Rosie’s Dresser Redo with a Little Paint & Marbled Paper

A couple of summers ago, there was an estate sale across the street from us where we bought these two great mid-century dining room pieces for $65.  What a steal, right?  The smaller piece we put in our living room for the TV, and the larger one I painted and put it in Rosie’s “big girl” room.  Unfortunately, I don’t have a “before” picture of that one, but the two are pretty much identical so here’s a pic of the other one for ya:


I felt bad for a minute painting over that pretty, antique wood, but the finish wasn’t in great condition anyway, and we already had Rosie’s headboard in a similar color picked out, and y’all know I’m not trying’ to be all matchy-matchy up in here.   At first I thought I would paint it a bright, solid color like turquoise or pink, but decided to go the more neutral route with gray.  The dresser is really great quality and figured it will probably stick around in Rosie’s room for awhile, so I wanted a color that would age well.

I took the drawers out and sanded them and the dresser with an electric palm sander, just enough to scratch up the top coat, and then painted on a coat of STIX Bonding Primer.  This primer is awesome and pretty much sticks to anything, but it’s kinda smelly, so I left everything in the garage for a few days to air out.  I then painted on two coats of a low voc paint, Benjamin Moore’s Aura “Smoke Gray” in a semi-gloss finish.

Okay, now for those doors.  Do you see the woven stuff on there?  Well, I ended up putting tons of paint on them to cover in between the little strips of wood.   When I went back a couple of hours later, the whole piece had totally bubbled up and was about to bust off of there.  Aaah, why did I do that? There was no saving that shiz.

rosie's dresser door before

Fortunately though, since it did bubble up, it was pretty easy to cut them off of the door.  I was able to get most of it off with a box cutter, and then used I used a chisel and hammer and lightly removed the “stuck on” pieces.  I took sandpaper and sanded down the little globs of paint to try and get a smooth finish.  Initially, my plan was to just paint the doors the same color and call it a day, but the surface was still a little rough and I figured it wouldn’t look that great. Then I thought about putting a sheet of metal on there, like copper or something, but the panel part isn’t very deep, so that wasn’t going to work either.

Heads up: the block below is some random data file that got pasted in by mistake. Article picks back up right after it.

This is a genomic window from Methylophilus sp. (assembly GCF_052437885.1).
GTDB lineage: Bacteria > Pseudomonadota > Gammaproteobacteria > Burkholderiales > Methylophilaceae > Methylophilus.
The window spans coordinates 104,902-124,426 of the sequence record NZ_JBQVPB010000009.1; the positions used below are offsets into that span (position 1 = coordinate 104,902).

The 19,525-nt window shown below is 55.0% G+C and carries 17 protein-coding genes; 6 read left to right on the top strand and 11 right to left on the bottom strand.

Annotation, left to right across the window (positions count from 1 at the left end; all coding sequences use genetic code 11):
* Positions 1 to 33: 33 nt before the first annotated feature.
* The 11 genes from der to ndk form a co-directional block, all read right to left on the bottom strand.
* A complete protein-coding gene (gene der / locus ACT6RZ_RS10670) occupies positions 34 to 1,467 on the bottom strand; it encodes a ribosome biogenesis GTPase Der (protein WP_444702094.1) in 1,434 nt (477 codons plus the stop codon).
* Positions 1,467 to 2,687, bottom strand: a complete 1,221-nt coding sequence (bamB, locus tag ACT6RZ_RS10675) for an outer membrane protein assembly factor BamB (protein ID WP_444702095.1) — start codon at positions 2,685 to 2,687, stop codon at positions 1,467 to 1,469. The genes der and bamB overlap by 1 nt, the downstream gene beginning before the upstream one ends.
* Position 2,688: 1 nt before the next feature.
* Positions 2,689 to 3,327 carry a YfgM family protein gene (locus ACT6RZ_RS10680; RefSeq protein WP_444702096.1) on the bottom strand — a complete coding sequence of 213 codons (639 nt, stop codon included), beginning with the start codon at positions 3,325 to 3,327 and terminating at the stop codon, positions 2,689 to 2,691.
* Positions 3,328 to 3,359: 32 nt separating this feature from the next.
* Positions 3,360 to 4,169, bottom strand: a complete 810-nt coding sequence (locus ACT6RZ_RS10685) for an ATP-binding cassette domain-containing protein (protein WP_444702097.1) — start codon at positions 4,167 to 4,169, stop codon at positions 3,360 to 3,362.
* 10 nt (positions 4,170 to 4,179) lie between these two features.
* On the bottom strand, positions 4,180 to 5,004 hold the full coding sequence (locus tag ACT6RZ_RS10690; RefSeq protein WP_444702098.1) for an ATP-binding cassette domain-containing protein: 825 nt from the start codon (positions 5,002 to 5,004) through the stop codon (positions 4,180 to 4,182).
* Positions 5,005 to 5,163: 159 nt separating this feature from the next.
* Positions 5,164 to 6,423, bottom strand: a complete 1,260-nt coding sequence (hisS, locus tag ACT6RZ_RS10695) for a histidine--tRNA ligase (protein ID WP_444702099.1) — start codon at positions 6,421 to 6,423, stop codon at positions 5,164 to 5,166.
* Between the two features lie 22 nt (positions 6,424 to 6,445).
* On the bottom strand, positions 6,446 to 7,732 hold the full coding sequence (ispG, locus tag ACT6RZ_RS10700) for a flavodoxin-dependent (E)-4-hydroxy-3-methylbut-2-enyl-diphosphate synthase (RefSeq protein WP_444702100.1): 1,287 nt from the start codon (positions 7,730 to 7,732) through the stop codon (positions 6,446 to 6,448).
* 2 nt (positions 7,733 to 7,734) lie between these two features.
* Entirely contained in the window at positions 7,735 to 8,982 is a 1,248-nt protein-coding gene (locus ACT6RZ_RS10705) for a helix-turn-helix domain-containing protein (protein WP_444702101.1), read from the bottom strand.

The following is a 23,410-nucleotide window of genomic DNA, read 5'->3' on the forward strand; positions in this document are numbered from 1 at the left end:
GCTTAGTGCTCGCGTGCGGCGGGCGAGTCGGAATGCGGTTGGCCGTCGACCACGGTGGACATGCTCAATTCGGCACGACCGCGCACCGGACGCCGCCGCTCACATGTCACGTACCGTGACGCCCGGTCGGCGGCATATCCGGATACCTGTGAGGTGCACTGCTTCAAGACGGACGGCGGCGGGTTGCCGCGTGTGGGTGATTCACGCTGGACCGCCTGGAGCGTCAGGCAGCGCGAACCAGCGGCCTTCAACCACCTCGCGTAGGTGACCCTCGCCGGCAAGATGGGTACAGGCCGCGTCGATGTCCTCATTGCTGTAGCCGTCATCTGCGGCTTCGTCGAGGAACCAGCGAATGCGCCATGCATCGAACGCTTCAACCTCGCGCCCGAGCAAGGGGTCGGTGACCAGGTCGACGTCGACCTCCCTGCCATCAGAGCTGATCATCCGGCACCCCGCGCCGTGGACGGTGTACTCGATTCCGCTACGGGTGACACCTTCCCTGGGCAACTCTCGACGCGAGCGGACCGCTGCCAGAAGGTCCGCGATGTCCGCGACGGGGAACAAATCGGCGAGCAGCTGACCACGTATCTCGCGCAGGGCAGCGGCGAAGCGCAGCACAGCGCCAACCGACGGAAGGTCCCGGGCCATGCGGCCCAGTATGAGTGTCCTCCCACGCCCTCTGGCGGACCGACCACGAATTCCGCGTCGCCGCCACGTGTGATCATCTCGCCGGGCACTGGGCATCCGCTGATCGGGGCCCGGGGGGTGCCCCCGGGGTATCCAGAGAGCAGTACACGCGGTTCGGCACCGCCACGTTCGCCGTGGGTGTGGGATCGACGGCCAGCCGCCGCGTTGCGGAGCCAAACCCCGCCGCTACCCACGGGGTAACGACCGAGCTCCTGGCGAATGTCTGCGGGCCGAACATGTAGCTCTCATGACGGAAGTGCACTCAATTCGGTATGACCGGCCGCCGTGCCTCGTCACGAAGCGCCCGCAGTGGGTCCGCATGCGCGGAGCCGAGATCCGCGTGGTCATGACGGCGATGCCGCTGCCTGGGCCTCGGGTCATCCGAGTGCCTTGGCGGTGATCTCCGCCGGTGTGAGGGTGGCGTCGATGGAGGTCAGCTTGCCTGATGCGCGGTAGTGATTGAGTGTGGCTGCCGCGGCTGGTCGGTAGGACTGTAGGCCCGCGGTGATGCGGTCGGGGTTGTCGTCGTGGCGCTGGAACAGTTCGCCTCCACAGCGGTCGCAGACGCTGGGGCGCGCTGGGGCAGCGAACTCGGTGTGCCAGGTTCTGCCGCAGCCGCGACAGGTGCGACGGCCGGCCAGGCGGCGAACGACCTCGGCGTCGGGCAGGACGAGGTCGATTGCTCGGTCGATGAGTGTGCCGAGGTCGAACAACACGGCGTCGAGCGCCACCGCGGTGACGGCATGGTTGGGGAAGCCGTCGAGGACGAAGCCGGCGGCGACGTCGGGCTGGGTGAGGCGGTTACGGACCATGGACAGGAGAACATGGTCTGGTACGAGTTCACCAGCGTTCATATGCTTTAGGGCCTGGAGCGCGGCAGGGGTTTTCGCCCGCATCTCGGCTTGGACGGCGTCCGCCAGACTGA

sand rosie dresser door

I “pinned” this really neat DIY marbled wastebasket from Little Green Notebook and this easy wall art project from House of Fifty using marbled paper, and realized the same kind of paper and a little Modge Podge would probably work on these doors.  I love, love this marbled trend. Remember I did an Etsy Roundup not long ago with marbled home accessories?  They had one marbled paper option at Paper Source that happened to work with Rosie’s color scheme, but there are tons of other colors on Etsy, or you could make your own with this tutorial from Martha Stewart.

marbled paper measure and cut

First I measured the panel and cut the paper to the exact dimensions, and then I used a foam brush and applied a thin coat of Modge Podge to the door.  Next, I lined up the top of the paper with the top part of the panel and working my way down, smoothed a little at a time to work out any bubbles or creases.  I let that dry for a few hours and then brushed three coats of the glossy finish Modge Podge (waiting 30 minutes between each coat) on top.

Marbled paper application

The cabinet knobs and pulls were pretty scratched up and discolored, so I spray painted them with Krylon “Metallic Gold” paint.  So far, they seem to be holding up, but I’ll keep you all posted if it doesn’t work out.  I love how the pretty colors of the marbled paper really pop on the gray dresser and add to Rosie’s modern, feminine decor.  Have you all refinished any large pieces of furniture lately?  How do feel about painting over antique wood, yay or no freakin’ way?

rosie's dresser after




4 thoughts on “Rosie’s Dresser Redo with a Little Paint & Marbled Paper

  1. Meggin

    It looks amazing! I didn’t realize that was the same piece. I’m wondering how you would suggest removing the woven part now? I have a chest of drawers and a dresser with woven panels on some of the drawers and I’d love to paint them over. What do you think is the best way to cover/ remove them?

    1. thepotatohouse Post author

      Thanks Meggin! For some reason, I’m just now seeing your comment, so I’m sorry for the late response. : / I think the best way, may be to take an exacto knife and carefully cut around the edge of the weaving. Depending on how it’s constructed, you might need to take some needle nose pliers to pull out the rest of the weaving. If you want, you could email a picture so I can see what you’re dealing with.


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